Six children are hospitalised with pneumonia EVERY HOUR amid soaring rates of the vaccine-preventable disease, NHS figures show
- Emergency admissions have risen more than 50 per cent over the last decade
- 56,000 children from the UK were hospitalised with the condition last year
- Babies get three doses of pneumonia vaccine on the NHS before turning one
- But rates of uptake for the vaccine have plummeted in recent years, data shows
Six children are hospitalised with pneumonia every hour amid soaring rates of the vaccine-preventable disease, NHS figures show.
Emergency admissions have risen more than 50 per cent over the last decade, with 56,000 children hospitalised with the condition last year.
Babies receive three doses of the pneumonia vaccine on the NHS at eight weeks, 16 weeks and one year.
But rates of uptake for the pneumococcal vaccine have plummeted in recent years, in line with a wider fall in childhood vaccinations.
Emergency admissions have risen more than 50 per cent over the last decade, with 56,000 children hospitalised with the condition last year (stock of pneumonia bacteria)
Figures from NHS Digital show that just 92.8 per cent of children received the jabs last year, down from 94.4 per cent in 2012-13.
Last month the Daily Mail launched a major campaign to improve the uptake of childhood immunisations amid rising cases of measles and mumps.
Analysis by Save the Children and Unicef revealed that 27 children in England were killed by the disease last year.
And provisional NHS data shows that emergency hospital admissions for children with pneumonia jumped to 56,000 between April 2018 and March 2019.
More children were admitted from the most deprived areas and high rates of childhood pneumonia are also linked to air pollution, the charities added.
Pneumonia occurs when bacteria infect the lungs, causing them to fill with pus and fluid.
Symptoms include a cough, difficulty breathing and a rapid heartbeat.
WHAT IS PNEUMONIA?
Pneumonia is a type of chest infection that affects the tiny air sacs in the lungs.
The condition causes these sacs to be become inflammed and fill with fluid, making it harder to breathe.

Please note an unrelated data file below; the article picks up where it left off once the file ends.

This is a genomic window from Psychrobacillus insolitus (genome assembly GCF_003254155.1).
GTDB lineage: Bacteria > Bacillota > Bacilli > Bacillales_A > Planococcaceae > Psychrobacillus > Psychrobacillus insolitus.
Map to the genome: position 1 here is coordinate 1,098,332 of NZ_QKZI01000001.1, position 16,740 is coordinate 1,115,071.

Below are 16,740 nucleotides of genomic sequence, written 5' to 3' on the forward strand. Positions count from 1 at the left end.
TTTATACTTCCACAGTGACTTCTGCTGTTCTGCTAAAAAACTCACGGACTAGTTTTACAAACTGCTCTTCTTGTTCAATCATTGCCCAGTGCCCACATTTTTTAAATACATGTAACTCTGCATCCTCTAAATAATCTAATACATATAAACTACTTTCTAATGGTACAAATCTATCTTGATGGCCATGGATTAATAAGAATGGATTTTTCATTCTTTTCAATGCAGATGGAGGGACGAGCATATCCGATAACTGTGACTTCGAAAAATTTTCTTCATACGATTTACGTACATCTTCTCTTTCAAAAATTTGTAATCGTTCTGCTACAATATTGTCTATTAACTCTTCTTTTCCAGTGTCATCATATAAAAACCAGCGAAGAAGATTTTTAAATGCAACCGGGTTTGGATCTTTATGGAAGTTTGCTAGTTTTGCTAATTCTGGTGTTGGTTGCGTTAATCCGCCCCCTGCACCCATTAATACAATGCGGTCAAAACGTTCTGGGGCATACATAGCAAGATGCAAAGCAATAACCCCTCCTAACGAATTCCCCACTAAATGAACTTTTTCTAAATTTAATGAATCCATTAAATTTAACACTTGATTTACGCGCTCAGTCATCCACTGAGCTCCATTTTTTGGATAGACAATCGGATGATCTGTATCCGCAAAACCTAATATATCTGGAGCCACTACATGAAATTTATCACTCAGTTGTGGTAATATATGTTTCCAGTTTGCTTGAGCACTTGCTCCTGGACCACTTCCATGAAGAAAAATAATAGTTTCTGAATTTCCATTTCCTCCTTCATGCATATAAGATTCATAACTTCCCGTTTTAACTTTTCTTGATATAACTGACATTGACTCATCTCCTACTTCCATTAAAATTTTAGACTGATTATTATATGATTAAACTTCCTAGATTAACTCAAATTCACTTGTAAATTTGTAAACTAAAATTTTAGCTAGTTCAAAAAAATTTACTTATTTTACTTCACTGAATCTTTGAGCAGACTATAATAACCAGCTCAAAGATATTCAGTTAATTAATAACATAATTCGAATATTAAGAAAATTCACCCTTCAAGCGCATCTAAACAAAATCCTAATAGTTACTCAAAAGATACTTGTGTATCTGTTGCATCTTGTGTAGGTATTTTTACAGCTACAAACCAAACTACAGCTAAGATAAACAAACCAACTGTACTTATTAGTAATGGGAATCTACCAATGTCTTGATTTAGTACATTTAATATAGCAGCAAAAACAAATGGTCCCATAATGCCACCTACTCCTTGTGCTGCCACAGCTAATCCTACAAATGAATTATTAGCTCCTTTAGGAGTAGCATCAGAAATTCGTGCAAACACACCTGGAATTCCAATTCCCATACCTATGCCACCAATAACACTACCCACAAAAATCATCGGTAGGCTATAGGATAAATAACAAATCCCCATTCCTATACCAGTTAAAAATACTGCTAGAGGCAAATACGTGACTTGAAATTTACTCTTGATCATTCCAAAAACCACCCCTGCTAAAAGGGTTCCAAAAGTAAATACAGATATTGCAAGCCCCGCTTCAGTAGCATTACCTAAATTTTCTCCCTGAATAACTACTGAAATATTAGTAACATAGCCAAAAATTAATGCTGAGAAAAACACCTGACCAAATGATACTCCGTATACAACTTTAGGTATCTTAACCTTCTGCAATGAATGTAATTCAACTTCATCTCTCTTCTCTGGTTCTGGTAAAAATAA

Pneumonia is caused by bacteria or viruses, with the most common being Streptococcus pneumoniae.
It affects between five and 11 out of every 1,000 adults every year in the UK.
Anyone can suffer from pneumonia, however, at-risk groups include:
- Babies and young children
- People over 65
- Those with long-term heart, lung or kidney disease
- People with cancer, particularly those having chemotherapy
- Those on drugs that suppress their immune systems
Antibiotics or mechanical ventilator use in hospitals also raise the risk.
- Coughing up mucus
- Chest pain
- Loss of appetite
In severe cases, sufferers may cough up blood, vomit or have a rapid heart rate.
Treatment is usually antibiotics, which may need to be given intravenously in hospital in severe cases.
Source: British Lung Foundation
Pneumonia killed more children last year than any other disease, according to global estimates – 800,000 children under the age of five in 2018, or one child every 39 seconds.
These ‘staggering’ figures are compared with 437,000 children aged under five dying having had diarrhoea, and 272,000 from malaria.
Yet 71million children around the world were not vaccinated in 2018 – and one in three with symptoms do not receive essential medical care.
The charities said the UK must lead the way in tackling a ‘forgotten global epidemic that demands an urgent international response’.
Nick Roseveare, from Unicef UK, said: ‘We’re lucky in the UK that we have the NHS and a childhood vaccination programme which includes pneumonia and influenza, so fewer children get these illnesses in the first place.
‘If they do get ill, most can be treated within our healthcare system.
‘However, these findings show that for thousands of children outside of the UK, pneumonia is not an illness of the past but a killer in the present that will continue to prematurely take children’s lives if we don’t act now.
‘Pneumonia can be easily prevented and cured with simple and cost-effective measures, yet it remains the main infectious cause of death among children under five globally.
‘We can change this, we must change this.’
Kevin Watkins, chief executive of Save the Children, said: ‘These findings show pneumonia is a disease that affects the poorest children worst of all, wherever they are in the world.
‘But while British children almost always survive, millions of children in poor countries are dying for want of vaccines, a few pence worth of antibiotics, and routine oxygen treatment.
‘With such simple solutions, no child should have to die from pneumonia regardless of where they live.
‘This is a forgotten global epidemic that demands an urgent international response. The UK government must continue to invest in global efforts to tackle the pneumonia crisis so that children everywhere can access life-saving healthcare.’
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